FTE-50806 Conservation Agriculture

Course

Credits 6.00

Teaching methodContact hours
Lecture27
Practical8
Group work4
Excursion (one day)8
Independent study0
Course coordinator(s)drs. APHM Janssen
Lecturer(s)dr. ir. L Bastiaans
prof. dr. KE Giller
prof. dr. ir. PWG Groot Koerkamp
G Bongiorno
dr. ir. WB Hoogmoed
ing. DJM van Balen
drs. APHM Janssen
dr. ir. J Postma
Examiner(s)prof. dr. ir. PWG Groot Koerkamp

Language of instruction:

EN

Assumed knowledge on:

This course does not require knowledge from specific courses as a prerequisite to enter. Students from all programs at Wageningen University are welcome to participate in the course. However, basic knowledge on soil and water dynamics, soil chemistry, biology and agronomy is expected. Students should be able to understand and apply basic mathematical equations describing the relations between different parameters.

The course is meant for students in the final year of their BSc phase, but also MSc students with an interest in Conservation Agriculture are welcome to participate. The course is compulsory for the Minor Sustainable Agriculture and Consumption.

Continuation courses:

SOQ-33306 Integrated Natural Resource Management in Organic Agriculture; SOQ-31806 Nutrient Management.

Contents:

This course explains the concept of Conservation Agriculture (CA) and provides examples of its application around the world. Students are challenged to critically examine the environmental, social and economic effects of application of CA principles in different contexts.

The main aim of Conservation Agriculture is to conserve soil. CA is a system based on integrated management of available soil, water and biological resources, combined with as little external inputs as feasible. CA relies on three principles, which must be considered together for appropriate understanding, design and application:
1. a (semi-)permanent organic soil cover in order to protect the soil physically from sun, rain and wind and to feed the soil biota;
2. minimal disturbance to the soil through no or reduced tillage, and;
3. crop rotations to optimize the use efficiency of natural and external resources.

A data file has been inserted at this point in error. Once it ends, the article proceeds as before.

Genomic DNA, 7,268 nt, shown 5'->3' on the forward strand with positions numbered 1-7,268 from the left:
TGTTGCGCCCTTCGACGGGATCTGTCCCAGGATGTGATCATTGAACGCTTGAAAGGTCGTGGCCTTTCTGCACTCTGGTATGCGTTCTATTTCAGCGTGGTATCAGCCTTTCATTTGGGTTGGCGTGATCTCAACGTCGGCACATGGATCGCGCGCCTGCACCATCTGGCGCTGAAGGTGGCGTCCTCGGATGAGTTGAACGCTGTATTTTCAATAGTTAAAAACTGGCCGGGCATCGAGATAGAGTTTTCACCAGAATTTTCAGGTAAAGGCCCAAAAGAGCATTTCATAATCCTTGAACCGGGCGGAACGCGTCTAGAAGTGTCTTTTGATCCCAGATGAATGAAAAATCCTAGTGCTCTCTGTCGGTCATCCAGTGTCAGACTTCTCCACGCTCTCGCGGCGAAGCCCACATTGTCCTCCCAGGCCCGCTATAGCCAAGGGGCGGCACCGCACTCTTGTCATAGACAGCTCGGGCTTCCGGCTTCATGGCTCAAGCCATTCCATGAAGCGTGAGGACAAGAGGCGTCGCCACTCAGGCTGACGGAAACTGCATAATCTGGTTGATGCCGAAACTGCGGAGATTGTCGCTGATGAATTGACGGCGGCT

Additionally, CA emphasizes the use of controlled traffic and precision agriculture technologies to reduce soil disturbance and enhance input use efficiencies.

Course components:

- Concept and history of Conservation Agriculture

- Application of Conservation Agriculture in different contexts;

- Design of systems;

- Crop rotations;

- Soil physical aspects;

- Biological soil quality and ecosystem engineers;

- Soil fertility management;

- Cover crops and crop residues;

- weeds and weed control;

- novel technology and management for different farm types;

- Pest and disease control;

- Climate change mitigation;

- Controversies in CA adoptation.

Learning outcomes:

After successful completion of this course students are expected to be able to:

- understand the key principles of conservation agriculture;

- understand the relationship between CA principles and soil properties and ecosystem services;

- apply CA principles in management strategies guided by different scenarios or goals;

- evaluate the feasibility of the CA concept under given agro-ecological, climatic and socio-economic conditions.

Activities:

- classroom lectures;
- design a location specific conservation agriculture production system;
- practical using computer models;
- debate;
- excursion.

Examination:

- written exam (closed book) 50%;
- design case work (group work) 50%;
The overall grade must be 5,5 or higher, partial grades must be 5,5 or higher to pass. Partial grades will remain valid for 2 years from the date of examination.

The practical assignments and excursion assignment have to be passed in order to pass the course.

Literature:

Literature will be provided through Brightspace.

MinorPeriod
Compulsory for: WUSACBSc Minor Sustainable Agriculture and Consumption6WD